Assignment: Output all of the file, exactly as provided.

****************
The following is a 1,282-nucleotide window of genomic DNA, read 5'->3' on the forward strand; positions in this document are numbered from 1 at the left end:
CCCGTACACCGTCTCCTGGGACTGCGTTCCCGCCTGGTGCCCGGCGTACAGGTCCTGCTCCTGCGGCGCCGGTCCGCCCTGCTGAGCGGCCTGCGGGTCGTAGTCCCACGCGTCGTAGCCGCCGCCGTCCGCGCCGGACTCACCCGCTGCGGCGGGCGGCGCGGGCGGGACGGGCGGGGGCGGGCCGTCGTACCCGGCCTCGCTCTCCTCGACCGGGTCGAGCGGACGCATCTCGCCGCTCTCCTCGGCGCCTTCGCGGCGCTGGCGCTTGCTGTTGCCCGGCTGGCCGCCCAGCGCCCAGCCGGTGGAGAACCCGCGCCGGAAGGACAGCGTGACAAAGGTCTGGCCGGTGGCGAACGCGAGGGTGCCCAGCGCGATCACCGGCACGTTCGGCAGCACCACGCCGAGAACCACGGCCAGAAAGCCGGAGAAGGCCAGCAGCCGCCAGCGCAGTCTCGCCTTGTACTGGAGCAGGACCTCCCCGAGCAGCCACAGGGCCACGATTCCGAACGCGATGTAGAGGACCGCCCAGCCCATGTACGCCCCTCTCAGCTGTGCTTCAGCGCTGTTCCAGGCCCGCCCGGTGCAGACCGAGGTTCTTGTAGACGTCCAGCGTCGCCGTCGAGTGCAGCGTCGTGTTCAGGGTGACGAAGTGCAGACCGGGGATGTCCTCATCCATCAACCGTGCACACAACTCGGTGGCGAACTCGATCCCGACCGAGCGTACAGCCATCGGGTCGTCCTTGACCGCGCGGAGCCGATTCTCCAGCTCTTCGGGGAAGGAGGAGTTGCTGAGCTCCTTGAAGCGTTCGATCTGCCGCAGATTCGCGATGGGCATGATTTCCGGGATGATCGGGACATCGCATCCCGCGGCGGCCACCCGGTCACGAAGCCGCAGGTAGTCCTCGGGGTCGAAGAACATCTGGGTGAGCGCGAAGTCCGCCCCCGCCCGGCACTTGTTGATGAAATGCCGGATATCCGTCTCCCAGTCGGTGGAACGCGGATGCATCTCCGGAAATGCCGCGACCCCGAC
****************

The following is a 1,282-nucleotide window of genomic DNA, read 5'->3' on the forward strand; positions in this document are numbered from 1 at the left end:
CCCGTACACCGTCTCCTGGGACTGCGTTCCCGCCTGGTGCCCGGCGTACAGGTCCTGCTCCTGCGGCGCCGGTCCGCCCTGCTGAGCGGCCTGCGGGTCGTAGTCCCACGCGTCGTAGCCGCCGCCGTCCGCGCCGGACTCACCCGCTGCGGCGGGCGGCGCGGGCGGGACGGGCGGGGGCGGGCCGTCGTACCCGGCCTCGCTCTCCTCGACCGGGTCGAGCGGACGCATCTCGCCGCTCTCCTCGGCGCCTTCGCGGCGCTGGCGCTTGCTGTTGCCCGGCTGGCCGCCCAGCGCCCAGCCGGTGGAGAACCCGCGCCGGAAGGACAGCGTGACAAAGGTCTGGCCGGTGGCGAACGCGAGGGTGCCCAGCGCGATCACCGGCACGTTCGGCAGCACCACGCCGAGAACCACGGCCAGAAAGCCGGAGAAGGCCAGCAGCCGCCAGCGCAGTCTCGCCTTGTACTGGAGCAGGACCTCCCCGAGCAGCCACAGGGCCACGATTCCGAACGCGATGTAGAGGACCGCCCAGCCCATGTACGCCCCTCTCAGCTGTGCTTCAGCGCTGTTCCAGGCCCGCCCGGTGCAGACCGAGGTTCTTGTAGACGTCCAGCGTCGCCGTCGAGTGCAGCGTCGTGTTCAGGGTGACGAAGTGCAGACCGGGGATGTCCTCATCCATCAACCGTGCACACAACTCGGTGGCGAACTCGATCCCGACCGAGCGTACAGCCATCGGGTCGTCCTTGACCGCGCGGAGCCGATTCTCCAGCTCTTCGGGGAAGGAGGAGTTGCTGAGCTCCTTGAAGCGTTCGATCTGCCGCAGATTCGCGATGGGCATGATTTCCGGGATGATCGGGACATCGCATCCCGCGGCGGCCACCCGGTCACGAAGCCGCAGGTAGTCCTCGGGGTCGAAGAACATCTGGGTGAGCGCGAAGTCCGCCCCCGCCCGGCACTTGTTGATGAAATGCCGGATATCCGTCTCCCAGTCGGTGGAACGCGGATGCATCTCCGGAAATGCCGCGACCCCGAC